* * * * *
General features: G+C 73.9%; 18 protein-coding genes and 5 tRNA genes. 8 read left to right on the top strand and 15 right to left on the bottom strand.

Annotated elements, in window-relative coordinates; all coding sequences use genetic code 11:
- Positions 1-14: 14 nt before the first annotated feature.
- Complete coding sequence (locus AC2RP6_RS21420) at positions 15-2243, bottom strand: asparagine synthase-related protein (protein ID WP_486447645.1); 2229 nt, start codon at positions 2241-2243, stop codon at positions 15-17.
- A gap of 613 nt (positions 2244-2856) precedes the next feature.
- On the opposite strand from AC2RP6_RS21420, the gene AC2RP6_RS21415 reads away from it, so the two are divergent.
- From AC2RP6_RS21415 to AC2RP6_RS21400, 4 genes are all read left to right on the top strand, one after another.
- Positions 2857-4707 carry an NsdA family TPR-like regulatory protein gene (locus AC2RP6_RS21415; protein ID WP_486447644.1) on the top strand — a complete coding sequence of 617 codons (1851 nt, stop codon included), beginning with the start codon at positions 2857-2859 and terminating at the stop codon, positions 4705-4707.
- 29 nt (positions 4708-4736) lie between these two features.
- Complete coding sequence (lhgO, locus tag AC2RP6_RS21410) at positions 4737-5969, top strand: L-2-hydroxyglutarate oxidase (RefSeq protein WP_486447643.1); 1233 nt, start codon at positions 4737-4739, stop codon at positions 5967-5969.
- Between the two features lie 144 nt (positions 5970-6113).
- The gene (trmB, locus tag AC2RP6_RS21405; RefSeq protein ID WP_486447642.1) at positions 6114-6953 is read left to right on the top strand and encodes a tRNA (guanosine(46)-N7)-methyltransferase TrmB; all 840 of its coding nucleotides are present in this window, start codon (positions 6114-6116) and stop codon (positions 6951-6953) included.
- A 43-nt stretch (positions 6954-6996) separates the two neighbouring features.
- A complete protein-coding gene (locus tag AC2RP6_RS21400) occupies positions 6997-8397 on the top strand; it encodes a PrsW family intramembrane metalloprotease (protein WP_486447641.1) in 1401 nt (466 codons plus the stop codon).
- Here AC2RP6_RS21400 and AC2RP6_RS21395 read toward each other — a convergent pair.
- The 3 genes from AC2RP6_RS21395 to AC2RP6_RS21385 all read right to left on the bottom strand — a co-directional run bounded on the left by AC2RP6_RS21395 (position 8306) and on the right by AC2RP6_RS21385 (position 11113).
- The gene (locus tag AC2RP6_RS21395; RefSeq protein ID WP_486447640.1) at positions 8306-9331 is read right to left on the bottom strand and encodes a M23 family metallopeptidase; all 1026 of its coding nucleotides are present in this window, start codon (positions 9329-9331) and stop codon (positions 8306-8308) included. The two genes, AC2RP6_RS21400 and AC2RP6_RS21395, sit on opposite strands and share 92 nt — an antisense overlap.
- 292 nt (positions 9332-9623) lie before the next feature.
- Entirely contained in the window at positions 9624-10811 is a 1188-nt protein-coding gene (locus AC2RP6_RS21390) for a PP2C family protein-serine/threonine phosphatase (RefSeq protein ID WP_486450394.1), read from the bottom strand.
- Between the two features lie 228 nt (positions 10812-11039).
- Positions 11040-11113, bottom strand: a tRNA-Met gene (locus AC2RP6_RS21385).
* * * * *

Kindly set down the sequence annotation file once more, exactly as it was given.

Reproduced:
General features: G+C 73.9%; 18 protein-coding genes and 5 tRNA genes. 8 read left to right on the top strand and 15 right to left on the bottom strand.

Annotated elements, in window-relative coordinates; all coding sequences use genetic code 11:
- Positions 1-14: 14 nt before the first annotated feature.
- Complete coding sequence (locus AC2RP6_RS21420) at positions 15-2243, bottom strand: asparagine synthase-related protein (protein ID WP_486447645.1); 2229 nt, start codon at positions 2241-2243, stop codon at positions 15-17.
- A gap of 613 nt (positions 2244-2856) precedes the next feature.
- On the opposite strand from AC2RP6_RS21420, the gene AC2RP6_RS21415 reads away from it, so the two are divergent.
- From AC2RP6_RS21415 to AC2RP6_RS21400, 4 genes are all read left to right on the top strand, one after another.
- Positions 2857-4707 carry an NsdA family TPR-like regulatory protein gene (locus AC2RP6_RS21415; protein ID WP_486447644.1) on the top strand — a complete coding sequence of 617 codons (1851 nt, stop codon included), beginning with the start codon at positions 2857-2859 and terminating at the stop codon, positions 4705-4707.
- 29 nt (positions 4708-4736) lie between these two features.
- Complete coding sequence (lhgO, locus tag AC2RP6_RS21410) at positions 4737-5969, top strand: L-2-hydroxyglutarate oxidase (RefSeq protein WP_486447643.1); 1233 nt, start codon at positions 4737-4739, stop codon at positions 5967-5969.
- Between the two features lie 144 nt (positions 5970-6113).
- The gene (trmB, locus tag AC2RP6_RS21405; RefSeq protein ID WP_486447642.1) at positions 6114-6953 is read left to right on the top strand and encodes a tRNA (guanosine(46)-N7)-methyltransferase TrmB; all 840 of its coding nucleotides are present in this window, start codon (positions 6114-6116) and stop codon (positions 6951-6953) included.
- A 43-nt stretch (positions 6954-6996) separates the two neighbouring features.
- A complete protein-coding gene (locus tag AC2RP6_RS21400) occupies positions 6997-8397 on the top strand; it encodes a PrsW family intramembrane metalloprotease (protein WP_486447641.1) in 1401 nt (466 codons plus the stop codon).
- Here AC2RP6_RS21400 and AC2RP6_RS21395 read toward each other — a convergent pair.
- The 3 genes from AC2RP6_RS21395 to AC2RP6_RS21385 all read right to left on the bottom strand — a co-directional run bounded on the left by AC2RP6_RS21395 (position 8306) and on the right by AC2RP6_RS21385 (position 11113).
- The gene (locus tag AC2RP6_RS21395; RefSeq protein ID WP_486447640.1) at positions 8306-9331 is read right to left on the bottom strand and encodes a M23 family metallopeptidase; all 1026 of its coding nucleotides are present in this window, start codon (positions 9329-9331) and stop codon (positions 8306-8308) included. The two genes, AC2RP6_RS21400 and AC2RP6_RS21395, sit on opposite strands and share 92 nt — an antisense overlap.
- 292 nt (positions 9332-9623) lie before the next feature.
- Entirely contained in the window at positions 9624-10811 is a 1188-nt protein-coding gene (locus AC2RP6_RS21390) for a PP2C family protein-serine/threonine phosphatase (RefSeq protein ID WP_486450394.1), read from the bottom strand.
- Between the two features lie 228 nt (positions 10812-11039).
- Positions 11040-11113, bottom strand: a tRNA-Met gene (locus AC2RP6_RS21385).